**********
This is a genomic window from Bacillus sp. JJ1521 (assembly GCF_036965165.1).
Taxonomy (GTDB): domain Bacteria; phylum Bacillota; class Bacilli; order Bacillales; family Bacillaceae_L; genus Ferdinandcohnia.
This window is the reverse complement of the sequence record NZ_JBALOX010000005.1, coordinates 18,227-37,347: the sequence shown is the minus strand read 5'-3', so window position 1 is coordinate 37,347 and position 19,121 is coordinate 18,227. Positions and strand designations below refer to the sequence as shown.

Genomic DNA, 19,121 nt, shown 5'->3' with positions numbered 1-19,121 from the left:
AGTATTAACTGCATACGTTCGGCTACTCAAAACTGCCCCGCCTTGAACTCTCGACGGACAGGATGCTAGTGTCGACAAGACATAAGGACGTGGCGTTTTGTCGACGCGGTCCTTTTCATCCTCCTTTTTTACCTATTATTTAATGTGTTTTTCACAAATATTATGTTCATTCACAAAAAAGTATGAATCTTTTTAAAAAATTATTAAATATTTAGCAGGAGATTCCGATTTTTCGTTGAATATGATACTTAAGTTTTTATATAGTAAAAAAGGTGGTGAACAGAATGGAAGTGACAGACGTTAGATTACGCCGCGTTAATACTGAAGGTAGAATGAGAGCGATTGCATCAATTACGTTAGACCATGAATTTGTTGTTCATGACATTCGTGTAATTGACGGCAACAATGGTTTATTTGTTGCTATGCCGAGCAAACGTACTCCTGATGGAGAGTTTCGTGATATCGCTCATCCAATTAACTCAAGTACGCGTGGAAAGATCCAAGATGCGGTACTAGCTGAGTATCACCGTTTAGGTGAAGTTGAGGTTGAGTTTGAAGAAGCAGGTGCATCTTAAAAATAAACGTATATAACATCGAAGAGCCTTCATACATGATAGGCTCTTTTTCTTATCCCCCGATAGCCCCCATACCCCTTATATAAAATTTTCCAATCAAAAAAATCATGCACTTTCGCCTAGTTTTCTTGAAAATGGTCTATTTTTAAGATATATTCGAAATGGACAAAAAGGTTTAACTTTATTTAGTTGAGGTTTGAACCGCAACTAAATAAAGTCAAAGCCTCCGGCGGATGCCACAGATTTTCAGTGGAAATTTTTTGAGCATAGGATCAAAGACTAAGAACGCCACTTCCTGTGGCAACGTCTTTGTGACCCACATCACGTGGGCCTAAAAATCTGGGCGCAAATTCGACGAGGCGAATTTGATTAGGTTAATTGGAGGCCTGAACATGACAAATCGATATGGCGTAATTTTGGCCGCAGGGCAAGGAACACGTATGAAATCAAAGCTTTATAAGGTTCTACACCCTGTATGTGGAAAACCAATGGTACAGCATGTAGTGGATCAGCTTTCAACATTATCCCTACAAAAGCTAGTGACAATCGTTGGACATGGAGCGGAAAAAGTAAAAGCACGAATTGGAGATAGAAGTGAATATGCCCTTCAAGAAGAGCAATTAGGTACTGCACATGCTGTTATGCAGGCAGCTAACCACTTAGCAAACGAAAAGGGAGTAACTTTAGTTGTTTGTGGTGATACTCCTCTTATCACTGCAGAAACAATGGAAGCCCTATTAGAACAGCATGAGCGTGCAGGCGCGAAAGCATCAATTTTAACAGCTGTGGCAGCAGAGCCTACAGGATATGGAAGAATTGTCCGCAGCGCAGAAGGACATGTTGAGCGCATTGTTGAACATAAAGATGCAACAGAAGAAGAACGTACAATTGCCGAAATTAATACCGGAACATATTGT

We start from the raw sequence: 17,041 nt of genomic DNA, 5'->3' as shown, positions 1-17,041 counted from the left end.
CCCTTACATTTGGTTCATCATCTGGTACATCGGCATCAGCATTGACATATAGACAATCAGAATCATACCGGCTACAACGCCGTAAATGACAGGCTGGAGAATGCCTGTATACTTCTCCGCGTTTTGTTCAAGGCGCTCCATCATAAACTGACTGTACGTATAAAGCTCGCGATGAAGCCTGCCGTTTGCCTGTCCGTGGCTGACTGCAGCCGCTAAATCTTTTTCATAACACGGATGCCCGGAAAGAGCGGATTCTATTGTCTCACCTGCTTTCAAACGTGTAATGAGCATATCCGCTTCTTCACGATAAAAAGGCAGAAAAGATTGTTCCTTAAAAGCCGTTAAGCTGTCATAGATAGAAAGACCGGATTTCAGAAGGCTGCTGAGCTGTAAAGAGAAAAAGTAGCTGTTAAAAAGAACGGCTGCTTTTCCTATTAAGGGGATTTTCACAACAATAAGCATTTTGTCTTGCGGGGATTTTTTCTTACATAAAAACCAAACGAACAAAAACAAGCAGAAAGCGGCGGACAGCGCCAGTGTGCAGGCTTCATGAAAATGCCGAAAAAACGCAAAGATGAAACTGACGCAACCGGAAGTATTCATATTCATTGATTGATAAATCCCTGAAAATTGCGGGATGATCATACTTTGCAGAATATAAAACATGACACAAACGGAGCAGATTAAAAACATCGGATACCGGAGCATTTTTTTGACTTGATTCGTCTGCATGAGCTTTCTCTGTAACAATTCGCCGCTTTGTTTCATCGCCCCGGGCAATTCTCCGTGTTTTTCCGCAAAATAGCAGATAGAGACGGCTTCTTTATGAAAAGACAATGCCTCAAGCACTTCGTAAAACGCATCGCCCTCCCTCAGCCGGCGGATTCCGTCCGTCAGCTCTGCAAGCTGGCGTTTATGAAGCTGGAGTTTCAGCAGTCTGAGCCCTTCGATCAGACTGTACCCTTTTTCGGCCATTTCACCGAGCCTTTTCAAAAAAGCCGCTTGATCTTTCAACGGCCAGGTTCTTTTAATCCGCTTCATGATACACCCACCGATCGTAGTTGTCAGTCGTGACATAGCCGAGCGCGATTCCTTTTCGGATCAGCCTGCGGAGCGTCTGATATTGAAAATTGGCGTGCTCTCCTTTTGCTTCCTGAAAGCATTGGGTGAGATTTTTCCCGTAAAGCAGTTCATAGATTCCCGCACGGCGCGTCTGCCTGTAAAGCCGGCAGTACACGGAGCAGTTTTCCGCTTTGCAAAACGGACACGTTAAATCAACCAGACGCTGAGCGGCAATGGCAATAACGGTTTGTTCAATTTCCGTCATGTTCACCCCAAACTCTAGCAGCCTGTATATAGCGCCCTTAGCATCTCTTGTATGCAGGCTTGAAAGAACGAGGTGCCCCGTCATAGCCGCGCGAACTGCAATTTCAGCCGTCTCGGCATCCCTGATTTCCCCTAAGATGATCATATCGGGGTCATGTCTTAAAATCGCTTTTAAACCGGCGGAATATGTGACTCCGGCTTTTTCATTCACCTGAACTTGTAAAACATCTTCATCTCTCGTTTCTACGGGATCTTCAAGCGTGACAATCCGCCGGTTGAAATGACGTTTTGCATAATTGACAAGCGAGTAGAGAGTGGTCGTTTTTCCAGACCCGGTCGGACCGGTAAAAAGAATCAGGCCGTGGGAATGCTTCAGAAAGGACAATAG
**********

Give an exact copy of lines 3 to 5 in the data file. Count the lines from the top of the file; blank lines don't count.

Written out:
This window is the reverse complement of the sequence record NZ_JBALOX010000005.1, coordinates 18,227-37,347: the sequence shown is the minus strand read 5'-3', so window position 1 is coordinate 37,347 and position 19,121 is coordinate 18,227. Positions and strand designations below refer to the sequence as shown.

Genomic DNA, 19,121 nt, shown 5'->3' with positions numbered 1-19,121 from the left:
AGTATTAACTGCATACGTTCGGCTACTCAAAACTGCCCCGCCTTGAACTCTCGACGGACAGGATGCTAGTGTCGACAAGACATAAGGACGTGGCGTTTTGTCGACGCGGTCCTTTTCATCCTCCTTTTTTACCTATTATTTAATGTGTTTTTCACAAATATTATGTTCATTCACAAAAAAGTATGAATCTTTTTAAAAAATTATTAAATATTTAGCAGGAGATTCCGATTTTTCGTTGAATATGATACTTAAGTTTTTATATAGTAAAAAAGGTGGTGAACAGAATGGAAGTGACAGACGTTAGATTACGCCGCGTTAATACTGAAGGTAGAATGAGAGCGATTGCATCAATTACGTTAGACCATGAATTTGTTGTTCATGACATTCGTGTAATTGACGGCAACAATGGTTTATTTGTTGCTATGCCGAGCAAACGTACTCCTGATGGAGAGTTTCGTGATATCGCTCATCCAATTAACTCAAGTACGCGTGGAAAGATCCAAGATGCGGTACTAGCTGAGTATCACCGTTTAGGTGAAGTTGAGGTTGAGTTTGAAGAAGCAGGTGCATCTTAAAAATAAACGTATATAACATCGAAGAGCCTTCATACATGATAGGCTCTTTTTCTTATCCCCCGATAGCCCCCATACCCCTTATATAAAATTTTCCAATCAAAAAAATCATGCACTTTCGCCTAGTTTTCTTGAAAATGGTCTATTTTTAAGATATATTCGAAATGGACAAAAAGGTTTAACTTTATTTAGTTGAGGTTTGAACCGCAACTAAATAAAGTCAAAGCCTCCGGCGGATGCCACAGATTTTCAGTGGAAATTTTTTGAGCATAGGATCAAAGACTAAGAACGCCACTTCCTGTGGCAACGTCTTTGTGACCCACATCACGTGGGCCTAAAAATCTGGGCGCAAATTCGACGAGGCGAATTTGATTAGGTTAATTGGAGGCCTGAACATGACAAATCGATATGGCGTAATTTTGGCCGCAGGGCAAGGAACACGTATGAAATCAAAGCTTTATAAGGTTCTACACCCTGTATGTGGAAAACCAATGGTACAGCATGTAGTGGATCAGCTTTCAACATTATCCCTACAAAAGCTAGTGACAATCGTTGGACATGGAGCGGAAAAAGTAAAAGCACGAATTGGAGATAGAAGTGAATATGCCCTTCAAGAAGAGCAATTAGGTACTGCACATGCTGTTATGCAGGCAGCTAACCACTTAGCAAACGAAAAGGGAGTAACTTTAGTTGTTTGTGGTGATACTCCTCTTATCACTGCAGAAACAATGGAAGCCCTATTAGAACAGCATGAGCGTGCAGGCGCGAAAGCATCAATTTTAACAGCTGTGGCAGCAGAGCCTACAGGATATGGAAGAATTGTCCGCAGCGCAGAAGGACATGTTGAGCGCATTGTTGAACATAAAGATGCAACAGAAGAAGAACGTACAATTGCCGAAATTAATACCGGAACATATTGT